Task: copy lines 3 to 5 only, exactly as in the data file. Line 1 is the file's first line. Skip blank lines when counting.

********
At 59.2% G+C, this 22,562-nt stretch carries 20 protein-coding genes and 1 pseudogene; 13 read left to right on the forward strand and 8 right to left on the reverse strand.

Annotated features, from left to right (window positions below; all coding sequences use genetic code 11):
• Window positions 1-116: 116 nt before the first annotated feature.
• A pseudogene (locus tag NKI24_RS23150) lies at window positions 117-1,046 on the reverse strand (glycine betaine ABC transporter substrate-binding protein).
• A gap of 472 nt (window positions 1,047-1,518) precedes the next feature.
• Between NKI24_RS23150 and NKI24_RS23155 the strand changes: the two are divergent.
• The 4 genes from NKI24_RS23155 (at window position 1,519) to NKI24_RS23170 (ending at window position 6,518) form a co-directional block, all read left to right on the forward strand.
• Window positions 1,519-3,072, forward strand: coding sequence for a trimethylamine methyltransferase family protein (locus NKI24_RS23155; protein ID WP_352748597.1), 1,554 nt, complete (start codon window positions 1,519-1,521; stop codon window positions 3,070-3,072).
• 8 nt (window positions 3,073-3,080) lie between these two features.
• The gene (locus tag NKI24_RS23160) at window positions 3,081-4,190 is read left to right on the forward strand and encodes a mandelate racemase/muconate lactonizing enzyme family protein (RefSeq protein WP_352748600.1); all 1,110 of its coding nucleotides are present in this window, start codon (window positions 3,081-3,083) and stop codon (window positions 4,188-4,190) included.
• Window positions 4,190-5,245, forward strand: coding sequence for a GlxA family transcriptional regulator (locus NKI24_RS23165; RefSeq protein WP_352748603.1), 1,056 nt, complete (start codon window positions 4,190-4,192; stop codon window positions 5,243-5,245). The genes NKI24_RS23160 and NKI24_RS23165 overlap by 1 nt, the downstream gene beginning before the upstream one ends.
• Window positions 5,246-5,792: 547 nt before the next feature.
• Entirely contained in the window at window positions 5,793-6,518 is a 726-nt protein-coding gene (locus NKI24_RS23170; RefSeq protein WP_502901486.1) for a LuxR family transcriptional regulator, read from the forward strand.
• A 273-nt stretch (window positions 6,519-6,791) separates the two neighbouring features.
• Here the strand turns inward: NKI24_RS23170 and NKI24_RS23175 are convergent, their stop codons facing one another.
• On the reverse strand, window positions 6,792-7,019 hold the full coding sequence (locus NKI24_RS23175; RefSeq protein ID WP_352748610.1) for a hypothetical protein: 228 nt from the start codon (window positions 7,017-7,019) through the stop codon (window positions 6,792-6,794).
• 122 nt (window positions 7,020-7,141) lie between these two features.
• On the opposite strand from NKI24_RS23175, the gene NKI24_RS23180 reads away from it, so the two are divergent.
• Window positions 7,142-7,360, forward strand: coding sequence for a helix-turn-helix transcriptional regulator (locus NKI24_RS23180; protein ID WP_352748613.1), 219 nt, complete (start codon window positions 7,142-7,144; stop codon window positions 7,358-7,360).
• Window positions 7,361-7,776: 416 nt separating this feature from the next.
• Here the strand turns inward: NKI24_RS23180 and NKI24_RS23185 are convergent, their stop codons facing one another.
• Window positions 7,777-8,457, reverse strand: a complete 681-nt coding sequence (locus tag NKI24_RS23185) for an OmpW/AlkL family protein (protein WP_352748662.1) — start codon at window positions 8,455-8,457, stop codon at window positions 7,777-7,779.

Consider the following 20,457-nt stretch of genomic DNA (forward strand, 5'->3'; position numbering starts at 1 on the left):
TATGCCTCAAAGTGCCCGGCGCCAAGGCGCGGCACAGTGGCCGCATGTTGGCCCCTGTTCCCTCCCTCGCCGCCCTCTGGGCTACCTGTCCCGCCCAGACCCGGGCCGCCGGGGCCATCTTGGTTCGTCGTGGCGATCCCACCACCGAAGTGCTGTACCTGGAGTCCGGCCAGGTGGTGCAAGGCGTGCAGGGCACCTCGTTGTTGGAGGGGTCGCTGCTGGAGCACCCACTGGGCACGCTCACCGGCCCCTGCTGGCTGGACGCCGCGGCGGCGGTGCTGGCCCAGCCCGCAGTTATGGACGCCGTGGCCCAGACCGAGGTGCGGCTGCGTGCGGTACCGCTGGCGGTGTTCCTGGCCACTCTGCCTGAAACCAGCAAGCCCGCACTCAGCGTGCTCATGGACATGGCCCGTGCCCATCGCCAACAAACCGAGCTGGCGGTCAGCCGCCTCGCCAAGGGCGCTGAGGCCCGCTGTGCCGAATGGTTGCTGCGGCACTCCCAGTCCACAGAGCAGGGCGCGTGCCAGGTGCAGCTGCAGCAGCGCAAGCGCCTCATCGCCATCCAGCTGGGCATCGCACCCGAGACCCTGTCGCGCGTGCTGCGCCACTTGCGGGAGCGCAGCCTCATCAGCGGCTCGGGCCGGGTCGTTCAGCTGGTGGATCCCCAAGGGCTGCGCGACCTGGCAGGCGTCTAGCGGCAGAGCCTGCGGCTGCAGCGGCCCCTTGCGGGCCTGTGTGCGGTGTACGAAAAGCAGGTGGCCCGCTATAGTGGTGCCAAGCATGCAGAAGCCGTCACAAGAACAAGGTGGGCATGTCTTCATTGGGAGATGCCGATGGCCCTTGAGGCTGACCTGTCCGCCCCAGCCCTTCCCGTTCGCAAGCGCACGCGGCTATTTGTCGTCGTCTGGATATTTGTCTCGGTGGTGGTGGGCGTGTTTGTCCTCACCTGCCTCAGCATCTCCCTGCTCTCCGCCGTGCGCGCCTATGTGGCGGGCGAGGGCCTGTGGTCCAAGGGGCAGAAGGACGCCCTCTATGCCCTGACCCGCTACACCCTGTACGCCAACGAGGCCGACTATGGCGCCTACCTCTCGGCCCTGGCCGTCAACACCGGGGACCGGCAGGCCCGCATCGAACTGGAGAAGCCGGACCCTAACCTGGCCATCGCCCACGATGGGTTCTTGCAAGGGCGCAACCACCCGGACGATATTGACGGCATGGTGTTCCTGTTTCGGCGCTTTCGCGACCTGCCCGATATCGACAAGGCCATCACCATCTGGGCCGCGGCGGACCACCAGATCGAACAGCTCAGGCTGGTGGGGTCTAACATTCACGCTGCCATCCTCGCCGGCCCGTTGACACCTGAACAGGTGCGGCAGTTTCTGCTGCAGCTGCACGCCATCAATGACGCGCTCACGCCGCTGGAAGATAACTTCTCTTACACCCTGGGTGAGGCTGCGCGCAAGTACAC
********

• Window positions 1-116: 116 nt before the first annotated feature.
• A pseudogene (locus tag NKI24_RS23150) lies at window positions 117-1,046 on the reverse strand (glycine betaine ABC transporter substrate-binding protein).
• A gap of 472 nt (window positions 1,047-1,518) precedes the next feature.